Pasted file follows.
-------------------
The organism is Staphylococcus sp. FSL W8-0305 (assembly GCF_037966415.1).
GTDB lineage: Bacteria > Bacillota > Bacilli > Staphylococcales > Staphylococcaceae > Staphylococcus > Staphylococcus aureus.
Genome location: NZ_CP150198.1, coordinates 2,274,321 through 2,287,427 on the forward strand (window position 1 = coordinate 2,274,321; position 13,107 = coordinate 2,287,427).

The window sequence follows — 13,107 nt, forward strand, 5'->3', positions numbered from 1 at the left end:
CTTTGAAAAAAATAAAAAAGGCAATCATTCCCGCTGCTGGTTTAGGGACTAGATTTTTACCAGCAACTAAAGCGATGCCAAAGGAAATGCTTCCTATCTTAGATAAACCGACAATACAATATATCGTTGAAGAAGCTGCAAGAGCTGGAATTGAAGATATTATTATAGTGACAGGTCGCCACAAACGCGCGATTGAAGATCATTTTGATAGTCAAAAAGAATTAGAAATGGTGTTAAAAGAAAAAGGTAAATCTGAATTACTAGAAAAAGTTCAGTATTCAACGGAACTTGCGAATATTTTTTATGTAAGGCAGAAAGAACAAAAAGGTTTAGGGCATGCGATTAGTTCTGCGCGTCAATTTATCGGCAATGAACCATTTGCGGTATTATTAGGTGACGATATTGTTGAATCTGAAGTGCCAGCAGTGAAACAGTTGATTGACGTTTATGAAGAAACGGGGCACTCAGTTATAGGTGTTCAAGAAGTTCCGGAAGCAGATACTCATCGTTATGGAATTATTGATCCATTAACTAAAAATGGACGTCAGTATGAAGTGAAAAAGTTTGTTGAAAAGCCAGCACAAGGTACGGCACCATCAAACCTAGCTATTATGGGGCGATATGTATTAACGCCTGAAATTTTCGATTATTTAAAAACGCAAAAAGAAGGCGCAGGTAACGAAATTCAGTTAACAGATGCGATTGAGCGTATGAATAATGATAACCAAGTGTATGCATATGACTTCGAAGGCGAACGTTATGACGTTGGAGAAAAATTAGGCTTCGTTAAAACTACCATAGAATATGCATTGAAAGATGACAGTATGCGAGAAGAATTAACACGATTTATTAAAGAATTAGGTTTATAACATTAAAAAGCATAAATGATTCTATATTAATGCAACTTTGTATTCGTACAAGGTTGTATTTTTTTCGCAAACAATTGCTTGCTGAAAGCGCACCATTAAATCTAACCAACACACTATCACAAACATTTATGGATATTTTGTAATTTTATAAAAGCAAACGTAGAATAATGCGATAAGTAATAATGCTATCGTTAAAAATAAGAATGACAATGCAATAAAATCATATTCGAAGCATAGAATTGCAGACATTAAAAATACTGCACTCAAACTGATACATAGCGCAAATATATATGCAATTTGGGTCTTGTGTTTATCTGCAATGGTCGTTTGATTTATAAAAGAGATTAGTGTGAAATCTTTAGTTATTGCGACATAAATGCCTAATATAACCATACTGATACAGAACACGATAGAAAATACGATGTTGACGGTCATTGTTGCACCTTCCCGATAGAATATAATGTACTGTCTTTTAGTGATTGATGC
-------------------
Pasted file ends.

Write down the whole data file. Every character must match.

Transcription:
The organism is Staphylococcus sp. FSL W8-0305 (assembly GCF_037966415.1).
GTDB lineage: Bacteria > Bacillota > Bacilli > Staphylococcales > Staphylococcaceae > Staphylococcus > Staphylococcus aureus.
Genome location: NZ_CP150198.1, coordinates 2,274,321 through 2,287,427 on the forward strand (window position 1 = coordinate 2,274,321; position 13,107 = coordinate 2,287,427).

The window sequence follows — 13,107 nt, forward strand, 5'->3', positions numbered from 1 at the left end:
CTTTGAAAAAAATAAAAAAGGCAATCATTCCCGCTGCTGGTTTAGGGACTAGATTTTTACCAGCAACTAAAGCGATGCCAAAGGAAATGCTTCCTATCTTAGATAAACCGACAATACAATATATCGTTGAAGAAGCTGCAAGAGCTGGAATTGAAGATATTATTATAGTGACAGGTCGCCACAAACGCGCGATTGAAGATCATTTTGATAGTCAAAAAGAATTAGAAATGGTGTTAAAAGAAAAAGGTAAATCTGAATTACTAGAAAAAGTTCAGTATTCAACGGAACTTGCGAATATTTTTTATGTAAGGCAGAAAGAACAAAAAGGTTTAGGGCATGCGATTAGTTCTGCGCGTCAATTTATCGGCAATGAACCATTTGCGGTATTATTAGGTGACGATATTGTTGAATCTGAAGTGCCAGCAGTGAAACAGTTGATTGACGTTTATGAAGAAACGGGGCACTCAGTTATAGGTGTTCAAGAAGTTCCGGAAGCAGATACTCATCGTTATGGAATTATTGATCCATTAACTAAAAATGGACGTCAGTATGAAGTGAAAAAGTTTGTTGAAAAGCCAGCACAAGGTACGGCACCATCAAACCTAGCTATTATGGGGCGATATGTATTAACGCCTGAAATTTTCGATTATTTAAAAACGCAAAAAGAAGGCGCAGGTAACGAAATTCAGTTAACAGATGCGATTGAGCGTATGAATAATGATAACCAAGTGTATGCATATGACTTCGAAGGCGAACGTTATGACGTTGGAGAAAAATTAGGCTTCGTTAAAACTACCATAGAATATGCATTGAAAGATGACAGTATGCGAGAAGAATTAACACGATTTATTAAAGAATTAGGTTTATAACATTAAAAAGCATAAATGATTCTATATTAATGCAACTTTGTATTCGTACAAGGTTGTATTTTTTTCGCAAACAATTGCTTGCTGAAAGCGCACCATTAAATCTAACCAACACACTATCACAAACATTTATGGATATTTTGTAATTTTATAAAAGCAAACGTAGAATAATGCGATAAGTAATAATGCTATCGTTAAAAATAAGAATGACAATGCAATAAAATCATATTCGAAGCATAGAATTGCAGACATTAAAAATACTGCACTCAAACTGATACATAGCGCAAATATATATGCAATTTGGGTCTTGTGTTTATCTGCAATGGTCGTTTGATTTATAAAAGAGATTAGTGTGAAATCTTTAGTTATTGCGACATAAATGCCTAATATAACCATACTGATACAGAACACGATAGAAAATACGATGTTGACGGTCATTGTTGCACCTTCCCGATAGAATATAATGTACTGTCTTTTAGTGATTGATGC